X S 1 2 K m m m m C O C O
b
g
where m_{C} and m_{O} are, respectively, the masses of carbon and oxygen atoms. Infrared spectrum will show strong absorption at X.
Argon has only translational degrees of freedom while CO has, in addition, rotational and vibrational degrees of freedom. Therefore, the specific heat of CO is larger than that of argon.
7. Electron affinity is the energy released when an electron is added to a neutral atom (or molecule).
Ionization potential is the energy required to remove an electron from a neutral atom (or molecule).
Lewis acid = electron acceptor (high electron affinity).
romatics are better Lewis bases than paraffin. To extract aromatics from paraffins we want Lewis base = electron donor (low ionization potential).
A
a good Lewis acid. SO_{2} is a better a Lewis acid than ammonia.
8. From Debye’s equation:
2 Static polarization Total polarization independent of 1 4 4 2 3 3 3 r A A r T N N kT § · ªH º P S D S ¨ ¸ «_{H } » _{¨} _{¸} ¬ ¼ _{©} _{¹} v
Measurement of molar volume, v, and relative permitivity, H_{r}, in a dilute solution as a function of T, allows P to be determined (plot total polarization versus 1/T; slope gives P).
Solutions Manual 35
9. We compare the attractive part of the LJ potential (r >> V) with the London formula. The attractive LJ potential is
*11 11 11 6 4 H
F
HG
VI
KJ
r *22 22 22 6 4F I
HG K
rJ
H V * 12 6 4 12 12F
HG
rI
K
J
H VWe assume that V_{12} 1/ 2(V V_{11} _{22}). The London formula is
*_{11} 1 2 1 6 3 4 D I r *22 2 2 2 6 3 4 D I r *12 _{6} 1 2 2 3
F
HG
1 2KJ
1 2IF
HG
KJ
r I I Substitution givesI
D D I I 6 11 22 1 2 1/ 2 12 11 22 _{1} _{1} 11 22 1 2 2 2 ( ) I I I I ª _{V V} º ª º « » « » H H H « _{V V} » « _{} » « » « » ¬ ¼ ¬ ¼Only when V11 V22 and I1 I2 do we obtain
22) 1/ 2 12 ( 11 22)
H H H
Notice that both correction factors (in brackets) are equal to or less than unity. Thus, in general,
12 ( 11
H d H H 1/ 2
10. See Pimentel and McClellan, The Hydrogen Bon Phenol has a higher boiling point and a higher en
d, Freeman (1960).
ergy of vaporization than other substituted
benzenes suc ater than other substituted
benzenes sociated when dissolved in
h as toluene or chlorobenzene. Phenol is more soluble in w . Distribution experiments show that phenol is strongly as
Solutions Manual 36
nonpolar v d spectra show absorption at a frequency corresponding to the –OH H hydrogen b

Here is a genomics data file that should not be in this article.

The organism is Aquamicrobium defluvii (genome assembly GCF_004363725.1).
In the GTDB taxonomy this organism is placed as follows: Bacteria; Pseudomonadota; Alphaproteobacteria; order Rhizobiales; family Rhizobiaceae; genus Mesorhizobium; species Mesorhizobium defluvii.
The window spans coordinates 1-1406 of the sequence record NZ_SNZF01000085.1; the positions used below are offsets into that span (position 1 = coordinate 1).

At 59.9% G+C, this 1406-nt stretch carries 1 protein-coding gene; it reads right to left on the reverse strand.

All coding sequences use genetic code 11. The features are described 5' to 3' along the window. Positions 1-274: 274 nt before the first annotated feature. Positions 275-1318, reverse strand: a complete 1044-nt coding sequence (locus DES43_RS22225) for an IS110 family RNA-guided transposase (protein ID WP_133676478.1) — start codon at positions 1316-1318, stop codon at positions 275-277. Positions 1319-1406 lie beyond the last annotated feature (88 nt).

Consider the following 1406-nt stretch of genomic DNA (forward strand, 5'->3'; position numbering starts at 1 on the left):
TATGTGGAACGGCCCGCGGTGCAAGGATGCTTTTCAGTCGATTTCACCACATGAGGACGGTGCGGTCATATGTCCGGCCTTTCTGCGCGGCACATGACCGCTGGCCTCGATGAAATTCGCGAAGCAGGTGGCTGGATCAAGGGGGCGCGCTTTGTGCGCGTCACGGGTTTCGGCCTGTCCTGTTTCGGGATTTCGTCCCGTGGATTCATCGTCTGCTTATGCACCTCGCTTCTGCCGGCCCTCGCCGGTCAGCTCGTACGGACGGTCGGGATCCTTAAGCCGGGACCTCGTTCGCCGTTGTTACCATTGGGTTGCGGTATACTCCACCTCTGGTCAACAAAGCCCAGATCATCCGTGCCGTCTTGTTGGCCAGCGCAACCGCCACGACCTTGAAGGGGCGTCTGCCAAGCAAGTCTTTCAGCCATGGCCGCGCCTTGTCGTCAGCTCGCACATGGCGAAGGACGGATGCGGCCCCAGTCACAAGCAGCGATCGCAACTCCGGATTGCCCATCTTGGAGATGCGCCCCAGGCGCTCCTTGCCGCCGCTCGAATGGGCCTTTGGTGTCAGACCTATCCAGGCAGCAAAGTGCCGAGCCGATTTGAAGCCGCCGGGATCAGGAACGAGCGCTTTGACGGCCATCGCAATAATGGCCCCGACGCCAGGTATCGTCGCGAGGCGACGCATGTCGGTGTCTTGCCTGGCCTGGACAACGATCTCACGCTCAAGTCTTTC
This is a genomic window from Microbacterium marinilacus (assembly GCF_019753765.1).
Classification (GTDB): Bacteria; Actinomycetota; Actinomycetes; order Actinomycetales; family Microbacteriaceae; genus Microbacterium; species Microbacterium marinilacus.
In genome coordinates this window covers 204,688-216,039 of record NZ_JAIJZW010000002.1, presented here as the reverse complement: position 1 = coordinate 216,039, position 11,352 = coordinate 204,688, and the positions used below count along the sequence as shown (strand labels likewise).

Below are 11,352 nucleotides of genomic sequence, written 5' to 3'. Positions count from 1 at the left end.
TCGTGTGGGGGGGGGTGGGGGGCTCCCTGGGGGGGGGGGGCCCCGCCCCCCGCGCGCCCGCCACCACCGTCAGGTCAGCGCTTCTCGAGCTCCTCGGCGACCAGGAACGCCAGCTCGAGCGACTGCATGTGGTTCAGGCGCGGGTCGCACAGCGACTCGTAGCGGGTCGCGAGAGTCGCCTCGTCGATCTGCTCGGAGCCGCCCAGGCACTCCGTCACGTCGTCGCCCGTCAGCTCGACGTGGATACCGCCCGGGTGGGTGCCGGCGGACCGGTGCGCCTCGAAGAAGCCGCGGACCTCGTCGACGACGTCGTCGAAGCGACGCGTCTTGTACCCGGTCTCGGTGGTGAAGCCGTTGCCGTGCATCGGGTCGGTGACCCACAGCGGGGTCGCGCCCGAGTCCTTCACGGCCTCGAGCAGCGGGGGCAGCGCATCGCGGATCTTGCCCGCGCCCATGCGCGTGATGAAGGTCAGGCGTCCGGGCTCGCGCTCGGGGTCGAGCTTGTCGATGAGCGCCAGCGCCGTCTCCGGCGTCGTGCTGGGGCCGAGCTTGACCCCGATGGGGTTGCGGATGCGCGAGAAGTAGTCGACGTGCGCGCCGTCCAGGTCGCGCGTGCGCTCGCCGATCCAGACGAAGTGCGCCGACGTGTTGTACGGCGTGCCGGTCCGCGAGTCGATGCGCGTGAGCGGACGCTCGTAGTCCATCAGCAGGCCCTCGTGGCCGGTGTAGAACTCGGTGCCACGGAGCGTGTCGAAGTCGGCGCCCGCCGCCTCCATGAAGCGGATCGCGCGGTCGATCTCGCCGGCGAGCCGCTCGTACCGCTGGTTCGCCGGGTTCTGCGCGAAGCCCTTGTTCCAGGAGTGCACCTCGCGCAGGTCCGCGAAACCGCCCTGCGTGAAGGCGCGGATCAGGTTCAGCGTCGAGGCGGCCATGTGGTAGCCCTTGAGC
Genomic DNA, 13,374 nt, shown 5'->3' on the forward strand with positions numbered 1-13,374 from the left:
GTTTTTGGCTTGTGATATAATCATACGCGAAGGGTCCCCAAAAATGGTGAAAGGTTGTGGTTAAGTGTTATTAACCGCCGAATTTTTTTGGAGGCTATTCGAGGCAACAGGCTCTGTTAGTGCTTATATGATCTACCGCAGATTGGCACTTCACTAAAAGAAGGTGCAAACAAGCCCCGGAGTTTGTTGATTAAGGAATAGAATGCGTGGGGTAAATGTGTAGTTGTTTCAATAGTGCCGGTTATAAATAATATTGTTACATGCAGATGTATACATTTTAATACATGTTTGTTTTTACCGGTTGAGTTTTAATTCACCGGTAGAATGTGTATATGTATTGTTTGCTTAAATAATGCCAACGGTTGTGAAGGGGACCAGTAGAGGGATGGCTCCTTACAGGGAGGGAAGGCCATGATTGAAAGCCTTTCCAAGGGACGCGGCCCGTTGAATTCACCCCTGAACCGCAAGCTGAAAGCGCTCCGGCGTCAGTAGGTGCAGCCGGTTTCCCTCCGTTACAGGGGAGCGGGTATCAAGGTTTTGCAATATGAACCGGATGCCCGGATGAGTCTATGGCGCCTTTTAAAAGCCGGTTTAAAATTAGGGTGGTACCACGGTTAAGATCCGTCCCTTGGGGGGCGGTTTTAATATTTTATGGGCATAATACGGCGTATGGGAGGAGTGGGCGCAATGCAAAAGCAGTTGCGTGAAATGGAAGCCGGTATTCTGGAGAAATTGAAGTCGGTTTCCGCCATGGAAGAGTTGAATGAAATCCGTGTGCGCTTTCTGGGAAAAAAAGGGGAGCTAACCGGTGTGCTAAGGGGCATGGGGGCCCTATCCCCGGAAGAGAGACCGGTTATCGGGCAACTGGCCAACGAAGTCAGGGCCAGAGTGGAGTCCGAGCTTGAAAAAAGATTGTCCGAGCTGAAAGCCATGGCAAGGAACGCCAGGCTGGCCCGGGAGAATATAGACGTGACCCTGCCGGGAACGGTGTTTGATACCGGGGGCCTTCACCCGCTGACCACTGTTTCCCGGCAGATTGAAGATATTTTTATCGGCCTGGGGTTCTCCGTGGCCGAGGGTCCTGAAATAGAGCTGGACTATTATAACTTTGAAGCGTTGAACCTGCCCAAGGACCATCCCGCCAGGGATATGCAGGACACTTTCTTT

sol ents like CCl_{4}. Infrare
"
ond.11.
rbon tetrachloride.
CCl4 CHCl3
acetone acetone
J ! J because acetone can hydrogenbond with chloroform but not with ca
12. a)
CHCl_{3} Chloroform is the best solvent due to hydrogen bonding which is not present in pure chloroform or in the polyether (PPD).
Chlorobenzene is the next best solvent due to its high p it is a Lewis acid while PPD is a Lewis base.
olarizability and
Cyclohexane is worst due to its low polarizability.
nbutanol is probably a poor solvent for PPD. Although it can hydrogenbond with PPD, this requires breaking the Hhydrogenbonding ne
nbutanol molecules.
twork between
tbutanol is
ports the view that it exhibits weaker h
probably better. Steric hindrance prevents it from forming Hbonding networks; therefore, it readily exchanges one Hbond for another when mixed with PPD. The lower boiling point of tbutanol supydrogen bonding with itself than does nbutanol.
b) _{2} and OH. For maximum
solubility, we want one solvent that can “hook up” with the ONO_{2} group (e.g., an aromatic hydrob n o one for the O ro (e.g., an alcohol or a ketone).
c) Using the result of Problem 5,
Cellulose nitrate (nitrocellulose) has two polar groups: ONO car o ) and an ther H g up
Solutions Manual 37 E a r r
F
HG
I
KJ
1 1 2 1 3 2 H H PAt 20qC, the dielectric constants are
4 8 (CCl ) 2.238 (C H ) 1.948 r r H H _{18} Thus, H H r r ( ) ( ) . CCl C H_{8} 4 18 117
It takes more energy to evaporate HCN from CCl_{4} than from octane.
13. At 170qC and 25 bar: is above 1 is well below 1 z_{H2} z_{amine} z 1 H2 HCl 0 1 yamine z_{HCl} is slightly below 1
a) A mixture of amine and H is expected to exhibit positive deviations from Amagat’s la_{2} w.
b) Since amine and HCl can complex, mixtures will exhibit negative deviations from Amagat’s
c) law. z 1 0 1 y_{argon} HCl z argon z
Solutions Manual 38
The strong dipoledipole attractive forces between HCl molecules cause , while argon is nearly ideal. Addition of arargon to HCl greatly reduces the attractive forces experienced by the HCl molecules, and the mixture rapidly approaches ideality with addition of argon. Addition l to Ar causes induced dipole attractive forces to arise in argon, but these forces are much smaller than the dipoledipole forces lost upon add
upwards.
z_{HCl} 1
of HC
ition of Ar to HCl. Thus the curve is convex
14.
a) has acidic hydrogen atoms while ethane does not. Acetylene can therefore complex with DMF, explaining its higher solubility. No comcomplexing occurs with octane.
lower pressure (3 bar), the gasphase is nearly ideal. There are few interactions beene and methane (or hydrogen). Therefore, benzbeene feels equally “comfortable” in both gases.
However, at 40 bar there are many more interactions betwee
drogen) in the gas phase. Now benzene does care about the nature of its surroundings. Because meth han hydrogen, benzene feels more “comfortable” with methane than with hydrogen. Therefore, K_{B} (in methane) > K_{B} (in hydrogen).
c) ctive forces with methane than
with hydrogen due to differences in _{2} is more “comfortable” in methane than in H_{2} and therefore has a lower fugacity that explains the condensation in H_{2} but not in CH_{4}.
d) It is appropriate to look at this from a correspondingstates viewpoint. At 100°C, for ethane , for helium,
At lower values of (near unity) the molecules have an average thermal (kinetic) energy on the order of H (because is on the order of
Acetylene